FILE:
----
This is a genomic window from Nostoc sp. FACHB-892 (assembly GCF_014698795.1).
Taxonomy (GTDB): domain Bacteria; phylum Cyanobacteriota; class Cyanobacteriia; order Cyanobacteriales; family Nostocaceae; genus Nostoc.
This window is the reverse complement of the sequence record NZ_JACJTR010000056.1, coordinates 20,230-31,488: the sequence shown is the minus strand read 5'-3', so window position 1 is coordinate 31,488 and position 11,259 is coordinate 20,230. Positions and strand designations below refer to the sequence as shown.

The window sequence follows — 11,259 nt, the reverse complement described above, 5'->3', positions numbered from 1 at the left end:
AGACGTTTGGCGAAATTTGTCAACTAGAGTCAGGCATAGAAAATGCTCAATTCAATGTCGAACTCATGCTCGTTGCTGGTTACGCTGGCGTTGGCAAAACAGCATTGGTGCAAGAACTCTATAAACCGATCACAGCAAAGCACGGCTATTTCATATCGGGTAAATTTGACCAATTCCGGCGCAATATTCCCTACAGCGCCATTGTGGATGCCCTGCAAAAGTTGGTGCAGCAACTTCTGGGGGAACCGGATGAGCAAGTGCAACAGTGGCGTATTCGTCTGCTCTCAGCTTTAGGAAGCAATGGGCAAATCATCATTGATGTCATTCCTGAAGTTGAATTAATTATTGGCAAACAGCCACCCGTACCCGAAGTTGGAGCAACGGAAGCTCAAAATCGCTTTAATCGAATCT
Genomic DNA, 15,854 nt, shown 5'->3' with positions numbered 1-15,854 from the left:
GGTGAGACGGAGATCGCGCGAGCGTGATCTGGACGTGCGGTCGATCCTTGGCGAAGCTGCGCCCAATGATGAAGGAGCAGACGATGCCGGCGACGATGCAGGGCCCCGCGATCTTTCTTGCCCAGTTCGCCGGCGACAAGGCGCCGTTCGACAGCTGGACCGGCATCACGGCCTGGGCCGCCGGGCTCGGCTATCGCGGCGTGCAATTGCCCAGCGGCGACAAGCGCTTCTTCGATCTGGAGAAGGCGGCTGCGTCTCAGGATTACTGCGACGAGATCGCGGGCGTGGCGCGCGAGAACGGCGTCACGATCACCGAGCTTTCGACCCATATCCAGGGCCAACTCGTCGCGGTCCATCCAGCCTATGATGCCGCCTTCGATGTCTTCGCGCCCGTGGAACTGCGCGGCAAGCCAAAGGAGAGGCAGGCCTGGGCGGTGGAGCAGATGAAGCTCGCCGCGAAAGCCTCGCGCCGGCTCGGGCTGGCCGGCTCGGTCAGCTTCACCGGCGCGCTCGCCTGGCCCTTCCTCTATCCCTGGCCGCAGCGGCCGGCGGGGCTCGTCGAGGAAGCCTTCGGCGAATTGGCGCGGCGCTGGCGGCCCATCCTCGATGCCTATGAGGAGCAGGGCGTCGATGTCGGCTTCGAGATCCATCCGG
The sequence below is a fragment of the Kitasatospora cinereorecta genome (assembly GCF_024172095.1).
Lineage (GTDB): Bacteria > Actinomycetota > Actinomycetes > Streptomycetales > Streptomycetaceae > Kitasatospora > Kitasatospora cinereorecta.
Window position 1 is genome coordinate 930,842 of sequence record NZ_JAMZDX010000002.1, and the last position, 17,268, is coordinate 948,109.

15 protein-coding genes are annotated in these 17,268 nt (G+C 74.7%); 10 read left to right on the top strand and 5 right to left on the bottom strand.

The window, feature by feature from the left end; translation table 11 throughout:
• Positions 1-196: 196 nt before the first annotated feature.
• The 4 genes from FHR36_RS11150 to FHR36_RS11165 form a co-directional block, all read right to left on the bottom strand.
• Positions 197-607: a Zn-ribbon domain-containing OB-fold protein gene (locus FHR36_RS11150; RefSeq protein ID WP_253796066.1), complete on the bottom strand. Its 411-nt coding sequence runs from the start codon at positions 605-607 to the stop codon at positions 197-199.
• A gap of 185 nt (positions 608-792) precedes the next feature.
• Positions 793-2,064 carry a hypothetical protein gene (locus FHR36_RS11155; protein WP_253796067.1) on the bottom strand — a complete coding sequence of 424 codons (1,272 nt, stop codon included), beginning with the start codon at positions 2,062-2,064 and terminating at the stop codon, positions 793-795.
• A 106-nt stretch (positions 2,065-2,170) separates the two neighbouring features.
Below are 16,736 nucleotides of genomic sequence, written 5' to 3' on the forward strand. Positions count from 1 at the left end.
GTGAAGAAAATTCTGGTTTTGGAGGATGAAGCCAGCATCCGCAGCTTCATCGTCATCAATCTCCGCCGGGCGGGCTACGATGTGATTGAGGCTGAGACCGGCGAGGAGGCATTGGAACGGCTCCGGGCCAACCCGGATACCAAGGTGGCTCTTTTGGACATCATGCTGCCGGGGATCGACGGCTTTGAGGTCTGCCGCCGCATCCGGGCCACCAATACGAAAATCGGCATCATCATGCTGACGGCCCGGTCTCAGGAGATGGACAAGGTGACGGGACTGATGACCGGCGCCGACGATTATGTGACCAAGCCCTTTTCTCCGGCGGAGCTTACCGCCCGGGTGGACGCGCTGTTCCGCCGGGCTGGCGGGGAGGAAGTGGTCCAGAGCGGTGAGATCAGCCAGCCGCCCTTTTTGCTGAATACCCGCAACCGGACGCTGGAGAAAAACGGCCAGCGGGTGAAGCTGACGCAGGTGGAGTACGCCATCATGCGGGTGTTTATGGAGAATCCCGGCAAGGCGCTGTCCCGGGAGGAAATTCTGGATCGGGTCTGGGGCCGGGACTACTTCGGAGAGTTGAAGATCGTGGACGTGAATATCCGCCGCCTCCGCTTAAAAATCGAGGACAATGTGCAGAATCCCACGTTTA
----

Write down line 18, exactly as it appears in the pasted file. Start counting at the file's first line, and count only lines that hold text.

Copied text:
• A 106-nt stretch (positions 2,065-2,170) separates the two neighbouring features.